Sunday, 9 November 2008

Eye for colour

As you can tell from previous posts about my weaving, I'm interested in learning about the use of colours in weaving.

My colour samplers taught me that some surprising colour combinations worked well together. It also taught me that the same colour combinations in a different weave structure seemed to behave differently.

I decided it was time to read more about how others understand colours and weaving.

One of my Aunts, a gifted painter who studied art in Edinburgh in the 1960s, told me of a famous weaver of the period, Bernat Klein, and a wonderful dress of his design that she had owned.

With a little research I soon learnt more. This link here will take you to a page from Heriot Watt University giving you a brief autobiography and a picture of one of his woven cloths. A brief summary: born 1923 Yugoslavia into a family in the textile trade, got to Scotland via Jerusalem having abandon Jewish religious studies for art and textiles. By 1962, had a weaving company in Galashiels, Scotland, employing 600 people and supplying top fashion houses. It is clear to me that the fabric of what I regarded as the classic Chanel look was Bernat Klein fabric. In fact, I have a couple of jackets in my wardrobe which clearly show the extent of his influence on fabric design.

Learn more by following this link to a Craft Scotland website article about a retrospective exhibition in 2006.

I found a second hand copy of his autobiography, "Eye for Colour", self-published in 1965 and much more than a life story. His life story is given as background to explain the development of his ideas on colour and design. He wants to make points about colour and design that he feels have not been made before, and these are given in the introduction.

[That:] "Colour conventions have always existed but that they change; and that modern painters have strongly influence our way of looking at colour not only in general and in relation to works of art but also in relation to our clothes and furnishings. The designing and the colouring of textiles is no less important than the designing of any other of the objects in daily use.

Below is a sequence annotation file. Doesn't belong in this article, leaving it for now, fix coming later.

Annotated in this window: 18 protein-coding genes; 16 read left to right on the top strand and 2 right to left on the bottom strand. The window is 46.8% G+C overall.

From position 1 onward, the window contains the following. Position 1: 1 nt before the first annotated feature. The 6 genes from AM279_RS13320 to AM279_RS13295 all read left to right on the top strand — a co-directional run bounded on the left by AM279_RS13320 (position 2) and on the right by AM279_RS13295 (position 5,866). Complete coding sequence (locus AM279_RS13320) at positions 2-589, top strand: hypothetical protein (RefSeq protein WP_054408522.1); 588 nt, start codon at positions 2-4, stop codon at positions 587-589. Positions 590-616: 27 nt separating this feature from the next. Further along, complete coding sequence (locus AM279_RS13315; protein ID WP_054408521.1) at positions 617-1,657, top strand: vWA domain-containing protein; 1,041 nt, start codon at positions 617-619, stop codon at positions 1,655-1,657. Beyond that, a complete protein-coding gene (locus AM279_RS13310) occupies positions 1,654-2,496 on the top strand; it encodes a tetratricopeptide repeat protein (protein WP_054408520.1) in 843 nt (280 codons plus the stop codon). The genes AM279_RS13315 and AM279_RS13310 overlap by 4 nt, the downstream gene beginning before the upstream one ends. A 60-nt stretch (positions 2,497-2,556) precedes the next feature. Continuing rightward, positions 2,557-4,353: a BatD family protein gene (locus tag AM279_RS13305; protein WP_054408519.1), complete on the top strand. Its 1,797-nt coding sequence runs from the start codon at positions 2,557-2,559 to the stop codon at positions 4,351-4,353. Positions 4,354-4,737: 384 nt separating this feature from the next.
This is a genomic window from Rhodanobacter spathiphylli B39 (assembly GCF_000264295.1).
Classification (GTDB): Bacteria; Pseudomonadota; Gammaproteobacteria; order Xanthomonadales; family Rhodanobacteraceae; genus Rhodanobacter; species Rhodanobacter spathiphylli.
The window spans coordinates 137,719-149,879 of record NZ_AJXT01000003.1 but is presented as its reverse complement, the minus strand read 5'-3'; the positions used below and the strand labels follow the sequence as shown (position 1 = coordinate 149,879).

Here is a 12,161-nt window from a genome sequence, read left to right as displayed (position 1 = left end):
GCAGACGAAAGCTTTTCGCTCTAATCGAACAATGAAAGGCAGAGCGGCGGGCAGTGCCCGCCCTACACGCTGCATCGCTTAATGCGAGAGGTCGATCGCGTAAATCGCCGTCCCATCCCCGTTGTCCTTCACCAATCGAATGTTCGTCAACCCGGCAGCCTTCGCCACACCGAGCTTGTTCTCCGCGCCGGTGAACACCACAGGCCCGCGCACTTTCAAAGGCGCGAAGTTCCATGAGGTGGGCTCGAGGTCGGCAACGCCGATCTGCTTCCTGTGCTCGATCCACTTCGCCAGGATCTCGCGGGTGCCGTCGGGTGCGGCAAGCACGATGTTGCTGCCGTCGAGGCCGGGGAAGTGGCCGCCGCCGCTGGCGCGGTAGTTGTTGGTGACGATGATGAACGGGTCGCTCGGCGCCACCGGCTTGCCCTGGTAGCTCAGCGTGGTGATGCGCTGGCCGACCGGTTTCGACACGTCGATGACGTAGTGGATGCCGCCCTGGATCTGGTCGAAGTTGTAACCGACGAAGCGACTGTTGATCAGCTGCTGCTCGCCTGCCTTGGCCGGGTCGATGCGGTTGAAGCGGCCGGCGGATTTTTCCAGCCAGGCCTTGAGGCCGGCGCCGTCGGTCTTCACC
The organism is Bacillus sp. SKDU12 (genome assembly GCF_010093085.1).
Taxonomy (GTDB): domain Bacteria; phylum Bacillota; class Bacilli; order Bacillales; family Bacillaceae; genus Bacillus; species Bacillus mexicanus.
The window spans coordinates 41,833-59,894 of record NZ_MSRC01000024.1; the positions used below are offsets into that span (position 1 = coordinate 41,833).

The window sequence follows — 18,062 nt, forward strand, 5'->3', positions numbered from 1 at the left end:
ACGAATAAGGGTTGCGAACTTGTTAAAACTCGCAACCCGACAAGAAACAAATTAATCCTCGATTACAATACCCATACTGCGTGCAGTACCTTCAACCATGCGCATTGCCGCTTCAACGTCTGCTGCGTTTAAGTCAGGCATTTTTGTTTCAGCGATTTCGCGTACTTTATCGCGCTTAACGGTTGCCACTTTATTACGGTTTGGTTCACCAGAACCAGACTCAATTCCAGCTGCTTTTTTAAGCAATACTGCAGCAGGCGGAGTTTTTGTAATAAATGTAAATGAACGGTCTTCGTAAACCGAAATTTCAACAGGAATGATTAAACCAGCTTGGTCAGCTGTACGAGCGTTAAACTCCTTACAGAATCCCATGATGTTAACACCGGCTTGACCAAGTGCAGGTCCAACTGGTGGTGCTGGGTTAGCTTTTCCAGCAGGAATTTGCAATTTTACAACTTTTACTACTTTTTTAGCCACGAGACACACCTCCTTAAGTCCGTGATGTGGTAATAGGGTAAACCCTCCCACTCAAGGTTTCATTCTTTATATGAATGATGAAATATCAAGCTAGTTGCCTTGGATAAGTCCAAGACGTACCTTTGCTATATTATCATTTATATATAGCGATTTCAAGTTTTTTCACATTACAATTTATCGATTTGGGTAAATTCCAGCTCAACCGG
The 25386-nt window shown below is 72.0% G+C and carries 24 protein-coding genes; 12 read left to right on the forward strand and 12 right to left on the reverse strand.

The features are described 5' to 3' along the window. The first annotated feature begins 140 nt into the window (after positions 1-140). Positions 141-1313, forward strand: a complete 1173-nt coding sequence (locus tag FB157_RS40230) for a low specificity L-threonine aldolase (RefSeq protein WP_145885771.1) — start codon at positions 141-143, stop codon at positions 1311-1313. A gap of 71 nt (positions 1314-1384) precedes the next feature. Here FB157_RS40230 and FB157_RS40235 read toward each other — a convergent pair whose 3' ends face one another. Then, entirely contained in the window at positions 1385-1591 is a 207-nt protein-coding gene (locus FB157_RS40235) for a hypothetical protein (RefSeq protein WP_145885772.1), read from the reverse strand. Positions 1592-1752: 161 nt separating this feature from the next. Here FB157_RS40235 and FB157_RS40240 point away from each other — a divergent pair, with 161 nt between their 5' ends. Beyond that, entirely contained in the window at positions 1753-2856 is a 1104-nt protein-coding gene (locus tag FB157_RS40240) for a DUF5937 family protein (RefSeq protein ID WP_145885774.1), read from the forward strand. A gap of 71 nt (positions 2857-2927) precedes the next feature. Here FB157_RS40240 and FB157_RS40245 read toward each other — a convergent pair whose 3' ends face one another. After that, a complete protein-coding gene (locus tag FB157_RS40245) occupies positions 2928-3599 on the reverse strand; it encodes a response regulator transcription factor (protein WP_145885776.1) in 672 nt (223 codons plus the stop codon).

"Better results in this field could be achieved through a certain broad approach in the aesthetic and technical training of designers.

"People could be greatly helped in the choice and enjoyment of colour and design for their personal use if they thoroughly understood their own colouring and the relation to it of colour in general and were not swayed by any other considerations in their choice of colour."

I greatly enjoyed reading this book which is beautifully in a language that has many features of good narrative poetry - precise word choice; good sentence construction; a rhythm underlying the words as all the best storytellers have; the ability to describe a scene so the reader can imagine it.

There are also some great visual treats: the book ends with some of his paintings and the cloths developed from the paintings.

5 comments:

callybooker said...

My mother moved into a new-build house a few years ago and decided to get a landscape gardener to lay out the garden for her. A friend of mine recommended someone, who turned out to have started in textile design working for Bernat Klein. The resulting garden is a beautiful study in texture and colour, but especially colour. I keep trying to persuade my mother to start a garden blog, but no luck yet!

deborahbee said...

Thank you for this post. I have a dream of weaving a slubby colourful fabric to make a Chanel type jacket, A few years ago I did a workshop day on making one using the correct structure and finishing. I found your piece about Bernat Klein fascinating and will be a jumping off place for further reading.

Helen said...

I have fallen in love with his fabrics already-just having seen a little from your links. I had never heard of this man so am very grateful to you for your blog on it.

Anonymous said...

Thanks for introduing me to Bernat Klein. Wanting to learn more, i found this by chance

http://ssipaintersguild.com/Eye/Eye.htm

a show that brought together a weavers and spinners guild and a painters guild - seed for the show was Eye for Colour

Isabelle, Vancouverf BC

Dorothy said...

I hope to write a bit more about Bernat Klein, and about colour, but there's a lot to say about my weaving this week.

I'm glad other people have found Bernat's work interesting. Thanks to Isabelle for the link to the weaving & paintings show.